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Every advantage in the past is judged in the light of the final issue.

Demosthenes (Δημοσθένης) (384 BC322 BC) was a prominent Greek statesman and orator of ancient Athens, generally considered the greatest of the Greek orators.


  • ὥσπερ γὰρ οἰκίας, οἶμαι, καὶ πλοίου καὶ τῶν ἄλλων τῶν τοιούτων τὰ κάτωθεν ἰσχυρότατ᾽ εἶναι δεῖ, οὕτω καὶ τῶν πράξεων τὰς ἀρχὰς καὶ τὰς ὑποθέσεις ἀληθεῖς καὶ δικαίας εἶναι προσήκει
    • For a house, I take it, or a ship or anything of that sort must have its chief strength in its substructure; and so too in affairs of state the principles and the foundations must be truth and justice.
      • Olytnhiac II, 10 [1]
  • The easiest thing in the world is self-deceit; for every man believes what he wishes, though the reality is often different.
    • Third Olynthiac, section 19 (349 BC), as translated by Charles Rann Kennedy (1852)
    • Variants:
    • A man is his own easiest dupe, for what he wishes to be true he generally believes to be true.
      • As quoted in The Routledge Dictionary of Quotations (1987) by Robert Andrews, p. 255
    • There is nothing easier than self-delusion. Since what man desires, is the first thing he believes.
  • Delivery, delivery, delivery.
    • Response when asked to name the three most important components of rhetoric, as quoted in Institutio Oratoria (c. 95) by Quintilian; also in Unspoken : A Rhetoric of Silence (2004) by Cheryl Glenn, p. 150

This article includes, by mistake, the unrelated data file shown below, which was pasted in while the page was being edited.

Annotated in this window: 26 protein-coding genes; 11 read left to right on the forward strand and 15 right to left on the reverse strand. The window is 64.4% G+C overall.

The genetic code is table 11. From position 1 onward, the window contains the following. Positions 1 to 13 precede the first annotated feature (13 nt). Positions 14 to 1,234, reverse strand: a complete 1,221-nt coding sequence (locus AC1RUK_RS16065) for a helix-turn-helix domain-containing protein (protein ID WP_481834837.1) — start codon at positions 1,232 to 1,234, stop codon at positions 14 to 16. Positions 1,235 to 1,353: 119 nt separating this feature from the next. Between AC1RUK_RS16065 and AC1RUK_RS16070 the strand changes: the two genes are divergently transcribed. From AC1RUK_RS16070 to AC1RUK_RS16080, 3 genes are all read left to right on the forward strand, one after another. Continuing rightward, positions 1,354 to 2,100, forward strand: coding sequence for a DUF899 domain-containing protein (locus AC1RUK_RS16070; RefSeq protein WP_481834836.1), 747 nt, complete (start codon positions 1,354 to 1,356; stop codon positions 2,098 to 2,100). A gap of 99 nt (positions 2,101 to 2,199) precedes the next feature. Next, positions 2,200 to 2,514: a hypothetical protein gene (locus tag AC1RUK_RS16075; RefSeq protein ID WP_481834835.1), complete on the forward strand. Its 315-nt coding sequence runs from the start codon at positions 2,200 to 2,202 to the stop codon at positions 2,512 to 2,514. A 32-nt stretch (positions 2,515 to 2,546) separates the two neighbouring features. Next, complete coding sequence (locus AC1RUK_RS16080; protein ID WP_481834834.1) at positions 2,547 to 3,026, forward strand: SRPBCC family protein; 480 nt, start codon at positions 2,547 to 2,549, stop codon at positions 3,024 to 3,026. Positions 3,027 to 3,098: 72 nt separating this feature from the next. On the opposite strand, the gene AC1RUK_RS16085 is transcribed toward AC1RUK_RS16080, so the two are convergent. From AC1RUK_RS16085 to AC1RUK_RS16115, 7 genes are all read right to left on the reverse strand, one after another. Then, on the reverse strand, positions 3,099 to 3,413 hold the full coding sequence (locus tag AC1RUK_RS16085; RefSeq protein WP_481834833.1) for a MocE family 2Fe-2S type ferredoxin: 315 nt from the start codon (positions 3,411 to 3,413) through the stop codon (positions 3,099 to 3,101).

• The readiest and surest way to get rid of censure, is to correct ourselves.
    • As quoted in The World's Laconics: Or, The Best Thoughts of the Best Authors (1853) by Everard Berkeley, p. 34
  • It is not possible to found a lasting power upon injustice, perjury, and treachery.
    • Reported in Josiah Hotchkiss Gilbert, Dictionary of Burning Words of Brilliant Writers (1895), p. 455.
  • No man can tell what the future may bring forth, and small opportunities are often the beginning of great enterprises.
    • Ad Leptinem 162, as quoted in Dictionary of Quotations (Classical) (1897) by Thomas Benfield Harbottle, p. 511[2]
  • The man who has received a benefit ought always to remember it, but he who has granted it ought to forget the fact at once.
    • As quoted in Dictionary of foreign phrases and classical quotations (1908) by Hugh Percy Jones, p. 140
  • Every advantage in the past is judged in the light of the final issue.
    • Olynthiacs; Philippics (1930) as translated by James Herbert Vince, p. 11
  • Whatever shall be to the advantage of all, may that prevail!
    • Speech against Philip II of Macedon (351 BC), in Olynthiacs; Philippics (1930) as translated by James Herbert Vince, p. 99
  • You cannot have a proud and chivalrous spirit if your conduct is mean and paltry; for whatever a man's actions are, such must be his spirit.
    • As quoted in Journal of the History of Ideas Vol. 1‎ (1940), p. 472

Quotes about Demosthenes[edit]

  • Do you remember that in classical times when Cicero had finished speaking, the people said, "How well he spoke" but when Demosthenes had finished speaking, they said, "Let us march."
    • Adlai Stevenson, introducing John F. Kennedy in 1960, as quoted in Adlai Stevenson and The World: The Life of Adlai E. Stevenson‎ (1977) by John Bartlow Martin, p. 549

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